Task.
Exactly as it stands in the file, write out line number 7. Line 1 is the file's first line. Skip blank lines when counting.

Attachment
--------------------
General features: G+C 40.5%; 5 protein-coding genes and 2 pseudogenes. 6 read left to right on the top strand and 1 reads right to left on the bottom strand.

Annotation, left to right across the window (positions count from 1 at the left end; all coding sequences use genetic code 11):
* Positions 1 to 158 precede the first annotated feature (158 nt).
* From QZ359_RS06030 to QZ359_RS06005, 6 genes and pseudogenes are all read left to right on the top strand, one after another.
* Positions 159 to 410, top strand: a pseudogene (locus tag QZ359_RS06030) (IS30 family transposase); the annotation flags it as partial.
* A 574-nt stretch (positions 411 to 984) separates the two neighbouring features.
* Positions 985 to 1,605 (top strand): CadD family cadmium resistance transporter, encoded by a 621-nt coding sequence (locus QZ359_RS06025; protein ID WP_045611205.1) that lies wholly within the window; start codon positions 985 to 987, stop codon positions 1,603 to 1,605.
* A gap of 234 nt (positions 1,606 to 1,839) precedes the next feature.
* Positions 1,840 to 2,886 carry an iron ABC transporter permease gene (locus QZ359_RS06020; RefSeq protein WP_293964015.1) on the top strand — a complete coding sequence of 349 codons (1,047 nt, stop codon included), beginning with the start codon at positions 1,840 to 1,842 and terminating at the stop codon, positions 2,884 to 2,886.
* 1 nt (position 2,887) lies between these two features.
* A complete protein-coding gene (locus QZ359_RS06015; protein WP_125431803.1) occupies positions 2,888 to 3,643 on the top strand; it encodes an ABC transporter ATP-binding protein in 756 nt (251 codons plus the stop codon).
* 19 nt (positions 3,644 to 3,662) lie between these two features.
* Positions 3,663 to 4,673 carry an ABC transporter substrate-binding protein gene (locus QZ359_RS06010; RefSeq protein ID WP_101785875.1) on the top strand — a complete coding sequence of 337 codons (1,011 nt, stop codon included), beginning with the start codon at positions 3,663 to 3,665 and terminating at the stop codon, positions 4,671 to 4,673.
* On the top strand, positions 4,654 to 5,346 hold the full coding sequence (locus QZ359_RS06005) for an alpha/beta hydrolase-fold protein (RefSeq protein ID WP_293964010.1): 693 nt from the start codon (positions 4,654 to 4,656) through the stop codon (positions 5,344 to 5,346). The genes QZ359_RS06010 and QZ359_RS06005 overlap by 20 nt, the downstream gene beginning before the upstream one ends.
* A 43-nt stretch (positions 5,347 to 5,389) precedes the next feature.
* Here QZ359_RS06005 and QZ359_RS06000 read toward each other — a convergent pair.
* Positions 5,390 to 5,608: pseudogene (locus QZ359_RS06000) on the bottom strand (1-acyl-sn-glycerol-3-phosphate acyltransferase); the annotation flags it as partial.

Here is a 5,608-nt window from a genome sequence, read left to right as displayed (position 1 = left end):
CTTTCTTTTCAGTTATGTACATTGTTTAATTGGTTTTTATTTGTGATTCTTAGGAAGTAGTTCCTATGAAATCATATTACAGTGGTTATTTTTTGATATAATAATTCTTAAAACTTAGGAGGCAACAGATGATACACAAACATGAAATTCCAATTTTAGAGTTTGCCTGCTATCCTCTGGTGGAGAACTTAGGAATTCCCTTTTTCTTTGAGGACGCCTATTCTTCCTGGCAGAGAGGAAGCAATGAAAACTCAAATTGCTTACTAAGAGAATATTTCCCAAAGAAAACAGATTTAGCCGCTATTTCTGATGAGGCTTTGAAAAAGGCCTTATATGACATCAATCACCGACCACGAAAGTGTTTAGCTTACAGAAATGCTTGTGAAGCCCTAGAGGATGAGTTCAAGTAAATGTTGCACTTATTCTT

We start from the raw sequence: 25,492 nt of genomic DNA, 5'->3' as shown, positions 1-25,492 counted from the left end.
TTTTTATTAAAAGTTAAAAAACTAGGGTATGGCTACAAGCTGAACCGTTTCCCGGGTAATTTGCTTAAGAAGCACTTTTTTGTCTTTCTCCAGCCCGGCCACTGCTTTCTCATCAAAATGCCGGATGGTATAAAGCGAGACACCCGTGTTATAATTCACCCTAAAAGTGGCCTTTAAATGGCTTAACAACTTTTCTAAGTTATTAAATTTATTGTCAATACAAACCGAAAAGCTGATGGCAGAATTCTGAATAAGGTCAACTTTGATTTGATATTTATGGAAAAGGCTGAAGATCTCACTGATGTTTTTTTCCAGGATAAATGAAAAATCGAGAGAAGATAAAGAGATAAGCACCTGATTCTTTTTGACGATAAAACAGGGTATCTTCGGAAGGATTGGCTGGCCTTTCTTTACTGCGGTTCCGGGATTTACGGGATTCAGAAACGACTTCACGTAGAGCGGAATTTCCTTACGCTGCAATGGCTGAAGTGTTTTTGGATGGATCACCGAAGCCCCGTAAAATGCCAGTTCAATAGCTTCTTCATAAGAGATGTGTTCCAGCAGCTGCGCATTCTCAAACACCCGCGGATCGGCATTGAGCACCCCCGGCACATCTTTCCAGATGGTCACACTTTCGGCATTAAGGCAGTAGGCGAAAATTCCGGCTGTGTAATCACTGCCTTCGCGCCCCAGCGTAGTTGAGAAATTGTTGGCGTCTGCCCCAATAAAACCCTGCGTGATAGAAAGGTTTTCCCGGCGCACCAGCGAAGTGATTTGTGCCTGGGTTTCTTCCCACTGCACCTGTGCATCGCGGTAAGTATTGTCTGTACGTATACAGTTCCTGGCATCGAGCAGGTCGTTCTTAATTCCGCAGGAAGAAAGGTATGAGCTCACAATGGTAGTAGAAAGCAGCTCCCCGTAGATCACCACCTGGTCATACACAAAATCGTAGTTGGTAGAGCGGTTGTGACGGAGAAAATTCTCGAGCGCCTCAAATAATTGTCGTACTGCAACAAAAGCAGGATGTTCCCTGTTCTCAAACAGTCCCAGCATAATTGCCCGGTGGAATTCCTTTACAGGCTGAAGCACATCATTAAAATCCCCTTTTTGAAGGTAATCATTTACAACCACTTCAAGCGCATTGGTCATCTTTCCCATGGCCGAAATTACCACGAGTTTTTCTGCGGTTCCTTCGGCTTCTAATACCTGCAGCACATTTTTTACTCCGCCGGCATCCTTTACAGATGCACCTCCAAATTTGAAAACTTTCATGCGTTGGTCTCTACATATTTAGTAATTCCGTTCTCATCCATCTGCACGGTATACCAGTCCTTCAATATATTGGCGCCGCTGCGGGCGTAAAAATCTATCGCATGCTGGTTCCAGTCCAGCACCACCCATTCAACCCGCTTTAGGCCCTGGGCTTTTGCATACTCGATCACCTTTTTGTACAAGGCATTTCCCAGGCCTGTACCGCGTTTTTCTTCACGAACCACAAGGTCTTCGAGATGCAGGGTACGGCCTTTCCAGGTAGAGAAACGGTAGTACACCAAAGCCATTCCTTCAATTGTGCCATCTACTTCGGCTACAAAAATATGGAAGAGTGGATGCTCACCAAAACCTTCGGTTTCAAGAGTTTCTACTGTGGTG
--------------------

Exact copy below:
* Positions 985 to 1,605 (top strand): CadD family cadmium resistance transporter, encoded by a 621-nt coding sequence (locus QZ359_RS06025; protein ID WP_045611205.1) that lies wholly within the window; start codon positions 985 to 987, stop codon positions 1,603 to 1,605.